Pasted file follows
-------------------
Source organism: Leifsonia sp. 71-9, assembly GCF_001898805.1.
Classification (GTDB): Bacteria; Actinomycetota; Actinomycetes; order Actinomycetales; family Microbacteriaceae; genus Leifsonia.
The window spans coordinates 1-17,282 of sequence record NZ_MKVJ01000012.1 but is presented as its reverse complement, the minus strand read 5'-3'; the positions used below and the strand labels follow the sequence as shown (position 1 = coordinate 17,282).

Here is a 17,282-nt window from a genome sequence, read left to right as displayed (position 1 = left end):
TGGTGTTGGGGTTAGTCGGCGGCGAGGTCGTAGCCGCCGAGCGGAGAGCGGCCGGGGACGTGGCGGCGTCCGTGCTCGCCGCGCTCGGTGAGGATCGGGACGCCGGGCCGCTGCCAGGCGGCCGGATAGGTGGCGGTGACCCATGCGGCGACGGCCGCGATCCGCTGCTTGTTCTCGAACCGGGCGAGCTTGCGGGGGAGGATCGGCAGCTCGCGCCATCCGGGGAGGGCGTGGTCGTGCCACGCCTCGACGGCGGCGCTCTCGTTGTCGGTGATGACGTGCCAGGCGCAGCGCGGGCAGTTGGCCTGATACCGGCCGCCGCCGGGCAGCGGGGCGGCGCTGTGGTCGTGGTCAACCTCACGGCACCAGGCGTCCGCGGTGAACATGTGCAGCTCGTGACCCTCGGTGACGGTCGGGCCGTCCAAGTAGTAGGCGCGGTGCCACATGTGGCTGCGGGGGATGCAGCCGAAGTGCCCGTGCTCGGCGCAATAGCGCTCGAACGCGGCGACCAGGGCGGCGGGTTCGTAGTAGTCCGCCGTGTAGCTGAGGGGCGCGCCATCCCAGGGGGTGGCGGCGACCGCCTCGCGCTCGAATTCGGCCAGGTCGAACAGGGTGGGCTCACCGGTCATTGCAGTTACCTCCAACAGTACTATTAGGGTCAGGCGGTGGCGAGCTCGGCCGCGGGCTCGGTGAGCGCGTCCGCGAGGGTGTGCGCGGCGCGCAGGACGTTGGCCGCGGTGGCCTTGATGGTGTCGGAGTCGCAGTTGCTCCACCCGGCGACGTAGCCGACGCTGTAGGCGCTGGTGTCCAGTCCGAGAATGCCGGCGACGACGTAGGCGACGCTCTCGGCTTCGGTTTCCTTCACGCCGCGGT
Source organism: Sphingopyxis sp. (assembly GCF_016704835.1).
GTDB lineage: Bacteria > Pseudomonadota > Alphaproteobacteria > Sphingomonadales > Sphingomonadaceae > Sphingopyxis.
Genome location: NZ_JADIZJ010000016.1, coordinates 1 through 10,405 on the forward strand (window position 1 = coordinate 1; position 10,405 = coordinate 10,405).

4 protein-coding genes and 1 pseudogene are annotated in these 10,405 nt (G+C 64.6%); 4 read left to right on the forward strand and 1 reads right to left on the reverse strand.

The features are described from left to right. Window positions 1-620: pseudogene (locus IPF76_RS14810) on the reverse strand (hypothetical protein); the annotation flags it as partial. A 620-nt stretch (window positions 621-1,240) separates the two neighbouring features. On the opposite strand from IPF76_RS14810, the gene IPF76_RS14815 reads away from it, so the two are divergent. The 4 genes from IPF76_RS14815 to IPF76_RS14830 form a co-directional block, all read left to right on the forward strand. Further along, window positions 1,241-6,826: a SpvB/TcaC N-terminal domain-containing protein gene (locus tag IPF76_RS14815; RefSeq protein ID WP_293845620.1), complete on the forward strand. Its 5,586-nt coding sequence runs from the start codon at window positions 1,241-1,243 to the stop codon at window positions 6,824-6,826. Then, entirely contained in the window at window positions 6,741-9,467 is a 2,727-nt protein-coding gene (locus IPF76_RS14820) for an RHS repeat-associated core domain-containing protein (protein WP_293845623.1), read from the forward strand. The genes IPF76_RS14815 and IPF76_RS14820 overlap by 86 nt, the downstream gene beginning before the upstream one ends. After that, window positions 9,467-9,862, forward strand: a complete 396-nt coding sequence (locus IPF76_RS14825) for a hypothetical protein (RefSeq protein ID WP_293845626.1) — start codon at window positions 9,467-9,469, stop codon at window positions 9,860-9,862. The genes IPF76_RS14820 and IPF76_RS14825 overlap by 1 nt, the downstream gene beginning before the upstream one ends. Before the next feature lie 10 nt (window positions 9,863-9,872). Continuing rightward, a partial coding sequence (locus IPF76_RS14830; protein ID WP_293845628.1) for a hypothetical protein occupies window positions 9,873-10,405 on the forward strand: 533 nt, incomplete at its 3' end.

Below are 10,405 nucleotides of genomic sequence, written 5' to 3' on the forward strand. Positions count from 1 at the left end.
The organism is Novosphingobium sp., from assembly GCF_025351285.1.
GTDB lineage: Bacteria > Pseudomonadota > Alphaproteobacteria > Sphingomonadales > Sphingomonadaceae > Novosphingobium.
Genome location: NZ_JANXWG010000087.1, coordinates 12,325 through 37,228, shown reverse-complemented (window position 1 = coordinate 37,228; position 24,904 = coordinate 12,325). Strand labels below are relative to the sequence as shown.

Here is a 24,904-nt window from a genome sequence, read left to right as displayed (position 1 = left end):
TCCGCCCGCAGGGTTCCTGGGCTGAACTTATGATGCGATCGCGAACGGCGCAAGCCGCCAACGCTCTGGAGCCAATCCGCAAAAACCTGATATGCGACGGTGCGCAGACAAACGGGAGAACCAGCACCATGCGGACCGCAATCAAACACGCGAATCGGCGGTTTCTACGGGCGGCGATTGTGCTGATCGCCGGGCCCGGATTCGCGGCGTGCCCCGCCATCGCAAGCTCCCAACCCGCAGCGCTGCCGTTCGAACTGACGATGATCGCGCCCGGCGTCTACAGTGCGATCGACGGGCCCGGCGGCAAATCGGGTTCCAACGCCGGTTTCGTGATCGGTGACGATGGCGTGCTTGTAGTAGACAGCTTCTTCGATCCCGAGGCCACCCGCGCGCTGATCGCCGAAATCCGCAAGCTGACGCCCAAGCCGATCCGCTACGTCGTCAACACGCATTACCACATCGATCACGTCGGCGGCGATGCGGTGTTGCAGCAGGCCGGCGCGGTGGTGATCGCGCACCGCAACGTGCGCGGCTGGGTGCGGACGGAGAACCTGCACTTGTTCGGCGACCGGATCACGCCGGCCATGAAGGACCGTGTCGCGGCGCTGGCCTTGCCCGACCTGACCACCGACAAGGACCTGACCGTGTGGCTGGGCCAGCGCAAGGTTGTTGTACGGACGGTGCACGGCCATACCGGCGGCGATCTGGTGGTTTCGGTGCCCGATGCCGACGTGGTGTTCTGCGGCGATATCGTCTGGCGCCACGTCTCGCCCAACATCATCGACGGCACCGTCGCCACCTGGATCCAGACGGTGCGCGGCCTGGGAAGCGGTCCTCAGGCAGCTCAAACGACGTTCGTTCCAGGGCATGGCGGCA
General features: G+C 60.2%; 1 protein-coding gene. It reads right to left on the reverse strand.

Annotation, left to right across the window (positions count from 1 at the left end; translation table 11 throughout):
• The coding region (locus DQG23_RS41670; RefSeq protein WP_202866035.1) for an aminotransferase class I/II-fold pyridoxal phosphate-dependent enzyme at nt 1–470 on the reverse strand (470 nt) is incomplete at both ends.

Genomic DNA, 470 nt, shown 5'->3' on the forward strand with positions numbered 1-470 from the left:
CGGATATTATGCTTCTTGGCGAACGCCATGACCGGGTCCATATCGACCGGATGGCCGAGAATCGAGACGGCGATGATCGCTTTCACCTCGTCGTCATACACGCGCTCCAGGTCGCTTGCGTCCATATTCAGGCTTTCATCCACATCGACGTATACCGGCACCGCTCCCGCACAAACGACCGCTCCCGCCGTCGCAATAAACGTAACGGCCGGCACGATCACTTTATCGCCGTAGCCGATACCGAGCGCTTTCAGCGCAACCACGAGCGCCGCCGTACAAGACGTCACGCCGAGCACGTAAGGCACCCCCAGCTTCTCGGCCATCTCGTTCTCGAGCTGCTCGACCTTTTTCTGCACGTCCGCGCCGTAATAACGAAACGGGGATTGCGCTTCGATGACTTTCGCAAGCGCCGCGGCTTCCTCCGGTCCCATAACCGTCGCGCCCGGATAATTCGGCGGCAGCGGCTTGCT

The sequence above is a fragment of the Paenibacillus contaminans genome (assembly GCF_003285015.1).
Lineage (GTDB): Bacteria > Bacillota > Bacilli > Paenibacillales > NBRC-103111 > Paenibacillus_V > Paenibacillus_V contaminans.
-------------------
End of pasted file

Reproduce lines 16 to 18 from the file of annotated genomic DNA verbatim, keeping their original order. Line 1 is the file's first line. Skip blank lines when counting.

TCCGCCCGCAGGGTTCCTGGGCTGAACTTATGATGCGATCGCGAACGGCGCAAGCCGCCAACGCTCTGGAGCCAATCCGCAAAAACCTGATATGCGACGGTGCGCAGACAAACGGGAGAACCAGCACCATGCGGACCGCAATCAAACACGCGAATCGGCGGTTTCTACGGGCGGCGATTGTGCTGATCGCCGGGCCCGGATTCGCGGCGTGCCCCGCCATCGCAAGCTCCCAACCCGCAGCGCTGCCGTTCGAACTGACGATGATCGCGCCCGGCGTCTACAGTGCGATCGACGGGCCCGGCGGCAAATCGGGTTCCAACGCCGGTTTCGTGATCGGTGACGATGGCGTGCTTGTAGTAGACAGCTTCTTCGATCCCGAGGCCACCCGCGCGCTGATCGCCGAAATCCGCAAGCTGACGCCCAAGCCGATCCGCTACGTCGTCAACACGCATTACCACATCGATCACGTCGGCGGCGATGCGGTGTTGCAGCAGGCCGGCGCGGTGGTGATCGCGCACCGCAACGTGCGCGGCTGGGTGCGGACGGAGAACCTGCACTTGTTCGGCGACCGGATCACGCCGGCCATGAAGGACCGTGTCGCGGCGCTGGCCTTGCCCGACCTGACCACCGACAAGGACCTGACCGTGTGGCTGGGCCAGCGCAAGGTTGTTGTACGGACGGTGCACGGCCATACCGGCGGCGATCTGGTGGTTTCGGTGCCCGATGCCGACGTGGTGTTCTGCGGCGATATCGTCTGGCGCCACGTCTCGCCCAACATCATCGACGGCACCGTCGCCACCTGGATCCAGACGGTGCGCGGCCTGGGAAGCGGTCCTCAGGCAGCTCAAACGACGTTCGTTCCAGGGCATGGCGGCA
General features: G+C 60.2%; 1 protein-coding gene. It reads right to left on the reverse strand.

Annotation, left to right across the window (positions count from 1 at the left end; translation table 11 throughout):